Bloomberg >>
 
Corinne Gretler at Bloomberg writes that the World Health Organization temporarily halted tests on hydroxychloroquine in its COVID-19 drug trials pending more data because of safety concerns. The steering committee decided to suspend enrolment to that arm of the so-called Solidarity trials, WHO officials said. That’s after the Lancet published a study that said the drug, touted by US President Donald Trump as a treatment, was linked to an increased risk of death and heart ailments. 
Bloomberg >>
 
Anchalee Worrachate at Bloomberg writes that  the Oxford University team in charge of developing a coronavirus vaccine said a decline in the infection rate will make it increasingly difficult to prove whether it’s been successful. “It’s a race against the virus disappearing, and against time,” Professor Adrian Hill, director of the university’s Jenner Institute. Hill said he expects fewer than 50 of the 10,000 people who have volunteered to test the vaccine trial in coming week to catch the virus. If fewer than 20 test positive, the results may be useless.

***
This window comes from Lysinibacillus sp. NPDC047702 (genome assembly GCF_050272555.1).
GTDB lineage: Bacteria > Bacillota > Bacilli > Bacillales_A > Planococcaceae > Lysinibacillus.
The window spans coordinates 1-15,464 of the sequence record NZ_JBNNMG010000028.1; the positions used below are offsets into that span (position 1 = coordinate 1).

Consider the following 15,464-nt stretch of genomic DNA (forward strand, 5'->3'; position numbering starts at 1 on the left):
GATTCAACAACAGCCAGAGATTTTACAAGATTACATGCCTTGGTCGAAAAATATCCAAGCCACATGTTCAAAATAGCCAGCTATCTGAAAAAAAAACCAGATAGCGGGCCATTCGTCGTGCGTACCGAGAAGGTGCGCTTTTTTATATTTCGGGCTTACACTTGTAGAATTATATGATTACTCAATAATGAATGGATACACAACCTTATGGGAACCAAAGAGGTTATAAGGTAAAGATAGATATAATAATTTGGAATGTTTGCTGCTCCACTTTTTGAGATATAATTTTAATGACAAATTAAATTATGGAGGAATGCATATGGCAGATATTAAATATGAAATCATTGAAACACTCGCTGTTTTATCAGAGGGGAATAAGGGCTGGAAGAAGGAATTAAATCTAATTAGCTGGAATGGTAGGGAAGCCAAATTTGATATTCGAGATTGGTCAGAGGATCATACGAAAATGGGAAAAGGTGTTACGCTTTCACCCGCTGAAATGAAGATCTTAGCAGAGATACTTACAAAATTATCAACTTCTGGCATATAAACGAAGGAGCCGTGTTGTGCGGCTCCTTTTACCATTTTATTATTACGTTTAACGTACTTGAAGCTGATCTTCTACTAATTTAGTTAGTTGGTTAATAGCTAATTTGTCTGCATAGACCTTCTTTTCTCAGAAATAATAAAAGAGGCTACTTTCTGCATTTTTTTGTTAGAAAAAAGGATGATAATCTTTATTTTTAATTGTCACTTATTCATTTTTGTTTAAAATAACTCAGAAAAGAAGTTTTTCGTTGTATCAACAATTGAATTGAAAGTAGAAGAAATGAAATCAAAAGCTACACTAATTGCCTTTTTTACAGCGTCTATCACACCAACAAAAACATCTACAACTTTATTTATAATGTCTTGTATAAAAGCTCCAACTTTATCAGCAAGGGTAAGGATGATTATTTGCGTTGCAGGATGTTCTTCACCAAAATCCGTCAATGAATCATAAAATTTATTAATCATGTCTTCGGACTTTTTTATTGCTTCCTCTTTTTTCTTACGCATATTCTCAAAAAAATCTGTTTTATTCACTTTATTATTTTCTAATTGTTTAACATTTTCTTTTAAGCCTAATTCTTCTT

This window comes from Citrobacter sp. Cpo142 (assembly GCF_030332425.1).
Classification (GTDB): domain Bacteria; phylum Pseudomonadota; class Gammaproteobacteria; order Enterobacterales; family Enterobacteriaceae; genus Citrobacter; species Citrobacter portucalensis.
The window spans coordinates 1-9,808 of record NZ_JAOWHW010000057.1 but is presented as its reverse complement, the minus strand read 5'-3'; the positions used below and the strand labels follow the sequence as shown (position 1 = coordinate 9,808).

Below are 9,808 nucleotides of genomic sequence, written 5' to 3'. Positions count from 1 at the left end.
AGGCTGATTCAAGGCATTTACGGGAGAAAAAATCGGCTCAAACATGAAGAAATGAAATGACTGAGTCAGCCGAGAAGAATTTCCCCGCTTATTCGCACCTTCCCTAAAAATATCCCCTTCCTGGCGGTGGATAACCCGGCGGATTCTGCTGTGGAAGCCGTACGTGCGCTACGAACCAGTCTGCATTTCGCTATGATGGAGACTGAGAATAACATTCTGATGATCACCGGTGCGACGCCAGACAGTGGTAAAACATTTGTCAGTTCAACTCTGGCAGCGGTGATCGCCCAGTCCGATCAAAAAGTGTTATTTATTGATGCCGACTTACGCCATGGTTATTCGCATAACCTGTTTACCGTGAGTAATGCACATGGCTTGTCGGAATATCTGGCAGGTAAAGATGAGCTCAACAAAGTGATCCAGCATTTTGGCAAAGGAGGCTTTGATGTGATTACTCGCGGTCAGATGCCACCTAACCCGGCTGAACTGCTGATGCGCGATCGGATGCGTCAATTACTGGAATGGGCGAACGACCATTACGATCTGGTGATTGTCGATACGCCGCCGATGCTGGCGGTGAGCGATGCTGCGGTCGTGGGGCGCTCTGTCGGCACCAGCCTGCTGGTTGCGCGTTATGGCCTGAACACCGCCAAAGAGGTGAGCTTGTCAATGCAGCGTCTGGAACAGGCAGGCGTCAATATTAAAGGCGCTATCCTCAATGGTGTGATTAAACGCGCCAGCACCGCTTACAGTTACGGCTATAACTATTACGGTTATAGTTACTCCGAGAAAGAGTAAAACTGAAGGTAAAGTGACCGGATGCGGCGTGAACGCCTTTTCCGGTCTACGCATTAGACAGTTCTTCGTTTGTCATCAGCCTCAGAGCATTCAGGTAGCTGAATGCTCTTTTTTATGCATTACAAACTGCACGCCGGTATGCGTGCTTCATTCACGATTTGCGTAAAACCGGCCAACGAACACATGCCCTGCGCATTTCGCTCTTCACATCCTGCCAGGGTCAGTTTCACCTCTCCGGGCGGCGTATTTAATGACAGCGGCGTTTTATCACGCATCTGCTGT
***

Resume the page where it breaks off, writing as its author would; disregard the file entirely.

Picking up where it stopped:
Bloomberg >>
 
Chang-Ran Kim, Makiko Yamazaki and Rocky Swift at Reuters write that research into Fujifilm’s Avigan will continue into June, Japan’s government said, effectively dashing hopes by Prime Minister Shinzo Abe that the drug would be approved as a COVID-19 treatment this month. Abe had said he hoped the drug would be approved in May if its efficacy and safety could be confirmed. 
Reuters >>
 
Kanishka Singh at Reuters writes that Novavax has said it has started the phase 1 clinical trial of a novel coronavirus vaccine candidate and has enrolled the trial’s first participants, with preliminary results slated for July. The company in April said it identified the candidate, NVX-CoV2373, with which it planned to use its Matrix-M adjuvant to enhance immune responses. Novavax said it expects preliminary immunogenicity and safety results from the trial in July.
Reuters >>

Rachel Sharp at MailOnline writes that two executives at drug firm Moderna quietly sold nearly $30m of stock when they unveiled a coronavirus vaccine and value surged, before the share price quickly fell again amid. Moderna’s CFO Lorence Kim and CMO Tal Zaks dumped the staggering value of stocks following the company’s announcement of what it described as ‘positive’ results from its vaccine trial. The two executives pocketed almost $25m in profits in a day’s work before experts cast doubt on the vaccine’s success and sent shares tumbling. 
MailOnline >>